Marine eDNA Biodiversity Report on Oceanite from Nature Metrics
Aquatic Invertebrates & Fish Metabarcoding Results
IntelliReefs Canadian Kelp Site
"Reef Life Foundation Creates Biodiversity Highways"
eDNA technology – transforming how we measure nature
"All life – from bacteria to blue whales – leaves tiny traces of DNA in its environment. eDNA technology allows us to collect samples of these fragments to reveal a complete picture of the biodiversity of that ecosystem."
"Nature performance monitoring and eDNA technology enable us to translate the complexity of biodiversity into crucial metrics that describe the ecological health, function, components and traits of the different forms of life within an ecosystem"
IntelliReefs Study Site Location: Halifax Harbour, Nova Scotia, Canada
Links to partner websites: https://coveocean.com/
AQUATIC INVERTEBRATES (MARINE eDNA) Metabarcoding RESULTS
OVERVIEW OF YOUR RESULTS
● A total of 22 taxa were detected.
● OTUs (operational taxonomic units) were detected across 5 different phyla.
● Phylum with the highest richness of OTUs: Arthropoda.
● Most abundant OTU: a copepod species (Oithona sp.).
● Aquatic Invertebrate data was obtained for both eDNA samples.
Sample composition: A total of 22 aquatic invertebrate taxa were detected across the 2
eDNA samples sequenced (Table 1 and Table 2). OTUs were detected across 5 different phyla within the kingdom Animalia. The overarching taxonomy of the detected OTUs is presented in Figure 1, which shows that the phylum with the highest proportion of OTUs was Arthropoda. The OTU with the highest proportion of reads was from the genus Oithona, a marine copepod. This OTU was detected in both samples. There were 11 OTUs (50%) that were only detected in one sample each. The relative proportion of the sequences found in each of the samples is shown in Figure 2 and Table 2 and the diversity is summarised in Table 3.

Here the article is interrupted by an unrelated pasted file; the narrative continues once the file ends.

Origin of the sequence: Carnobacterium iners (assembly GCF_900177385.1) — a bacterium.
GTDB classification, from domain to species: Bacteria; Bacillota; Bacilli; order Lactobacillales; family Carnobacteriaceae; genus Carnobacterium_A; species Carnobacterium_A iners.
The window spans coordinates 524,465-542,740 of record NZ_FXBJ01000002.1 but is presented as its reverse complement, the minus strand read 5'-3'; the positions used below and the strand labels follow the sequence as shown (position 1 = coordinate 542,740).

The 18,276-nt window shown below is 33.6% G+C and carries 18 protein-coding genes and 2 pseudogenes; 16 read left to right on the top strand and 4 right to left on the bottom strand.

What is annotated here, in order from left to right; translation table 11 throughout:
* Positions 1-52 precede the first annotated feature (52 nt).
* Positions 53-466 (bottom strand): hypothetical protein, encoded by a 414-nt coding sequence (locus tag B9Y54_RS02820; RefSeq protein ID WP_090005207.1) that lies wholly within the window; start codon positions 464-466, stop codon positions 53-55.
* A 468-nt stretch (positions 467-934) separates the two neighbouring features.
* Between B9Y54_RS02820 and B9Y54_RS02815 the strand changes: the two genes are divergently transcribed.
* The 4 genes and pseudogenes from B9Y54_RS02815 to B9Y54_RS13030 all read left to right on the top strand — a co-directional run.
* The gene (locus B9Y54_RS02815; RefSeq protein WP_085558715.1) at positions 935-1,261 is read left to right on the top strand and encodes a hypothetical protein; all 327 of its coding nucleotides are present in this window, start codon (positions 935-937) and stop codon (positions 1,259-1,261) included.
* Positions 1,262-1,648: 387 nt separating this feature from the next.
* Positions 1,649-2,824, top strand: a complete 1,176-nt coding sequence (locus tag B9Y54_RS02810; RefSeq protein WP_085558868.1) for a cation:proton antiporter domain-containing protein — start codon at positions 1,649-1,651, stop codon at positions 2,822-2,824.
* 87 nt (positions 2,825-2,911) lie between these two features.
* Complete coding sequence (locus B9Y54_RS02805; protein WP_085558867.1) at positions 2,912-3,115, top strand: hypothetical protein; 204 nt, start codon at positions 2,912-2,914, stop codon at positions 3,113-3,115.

FISH (MARINE eDNA) RESULTS
Metabarcoding Report: IntelliReefs Kelp Site Canada
OVERVIEW OF OUR RESULTS
● A total of 25 taxa were detected.
● Average taxon richness was 18 and ranged from 15 to 21.
● Most abundant sequences: rock gunnel (Pholis gunnellus)
A total of 25 taxa were detected. 64% (16 taxa) were at least 99% similar to a species in the global reference databases, and species names are suggested for these taxa. The remaining taxa were identified to the lowest possible taxonomic level: 20% to genus (5 taxa), and the remainder to family (4 taxa). The taxa belong to 7 orders, 16 families, and 18 genera.
The average taxon richness was 18 and ranged from 15 (‘Reference Site’) to 21 (‘AR Site’). The relative proportion of the sequences found in each of the samples is shown in Figure 1 and Table 1 and the diversity is summarised in Table 2 and Table 3.
Rock gunnel (Pholis gunnellus), which accounted for 25.3% of the total sequence reads, was among the most abundant in terms of sequences and was detected in both samples. 11 of the 25 detected taxa were found in both samples. High-quality fish sequence data were obtained for the 2 eDNA samples.
High-quality fish sequence data were obtained for the 2 eDNA samples.
Our Biodiversity Expansion System
Above photo: an interior cut of an Oceanite Module, 14 months after deployment in the Caribbean.
Kelp & Coral have some of the same cues for attraction and settlement, one being an attraction to CCA, Crustose Coralline Algae. The presence of CCA inside our modules showed us that our Oceanite would work for kelp too.